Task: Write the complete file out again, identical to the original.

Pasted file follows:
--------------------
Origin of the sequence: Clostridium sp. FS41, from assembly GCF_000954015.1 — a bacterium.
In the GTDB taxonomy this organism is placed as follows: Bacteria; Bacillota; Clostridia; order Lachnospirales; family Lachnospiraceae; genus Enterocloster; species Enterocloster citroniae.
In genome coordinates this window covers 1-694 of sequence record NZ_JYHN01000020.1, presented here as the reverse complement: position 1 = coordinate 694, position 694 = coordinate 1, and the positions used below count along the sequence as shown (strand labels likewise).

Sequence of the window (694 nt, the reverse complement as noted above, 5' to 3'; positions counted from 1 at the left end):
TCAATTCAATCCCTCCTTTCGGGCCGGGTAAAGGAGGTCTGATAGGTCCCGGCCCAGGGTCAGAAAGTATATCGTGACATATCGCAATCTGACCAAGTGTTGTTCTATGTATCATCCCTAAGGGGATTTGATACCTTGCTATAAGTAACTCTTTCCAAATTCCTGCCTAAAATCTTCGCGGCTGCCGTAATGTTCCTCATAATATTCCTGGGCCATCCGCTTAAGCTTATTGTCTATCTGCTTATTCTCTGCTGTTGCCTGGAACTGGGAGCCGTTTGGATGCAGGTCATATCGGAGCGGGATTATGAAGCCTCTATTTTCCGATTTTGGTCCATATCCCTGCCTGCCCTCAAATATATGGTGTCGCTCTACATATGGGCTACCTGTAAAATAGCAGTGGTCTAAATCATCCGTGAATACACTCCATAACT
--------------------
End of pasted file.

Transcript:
Origin of the sequence: Clostridium sp. FS41, from assembly GCF_000954015.1 — a bacterium.
In the GTDB taxonomy this organism is placed as follows: Bacteria; Bacillota; Clostridia; order Lachnospirales; family Lachnospiraceae; genus Enterocloster; species Enterocloster citroniae.
In genome coordinates this window covers 1-694 of sequence record NZ_JYHN01000020.1, presented here as the reverse complement: position 1 = coordinate 694, position 694 = coordinate 1, and the positions used below count along the sequence as shown (strand labels likewise).

Sequence of the window (694 nt, the reverse complement as noted above, 5' to 3'; positions counted from 1 at the left end):
TCAATTCAATCCCTCCTTTCGGGCCGGGTAAAGGAGGTCTGATAGGTCCCGGCCCAGGGTCAGAAAGTATATCGTGACATATCGCAATCTGACCAAGTGTTGTTCTATGTATCATCCCTAAGGGGATTTGATACCTTGCTATAAGTAACTCTTTCCAAATTCCTGCCTAAAATCTTCGCGGCTGCCGTAATGTTCCTCATAATATTCCTGGGCCATCCGCTTAAGCTTATTGTCTATCTGCTTATTCTCTGCTGTTGCCTGGAACTGGGAGCCGTTTGGATGCAGGTCATATCGGAGCGGGATTATGAAGCCTCTATTTTCCGATTTTGGTCCATATCCCTGCCTGCCCTCAAATATATGGTGTCGCTCTACATATGGGCTACCTGTAAAATAGCAGTGGTCTAAATCATCCGTGAATACACTCCATAACT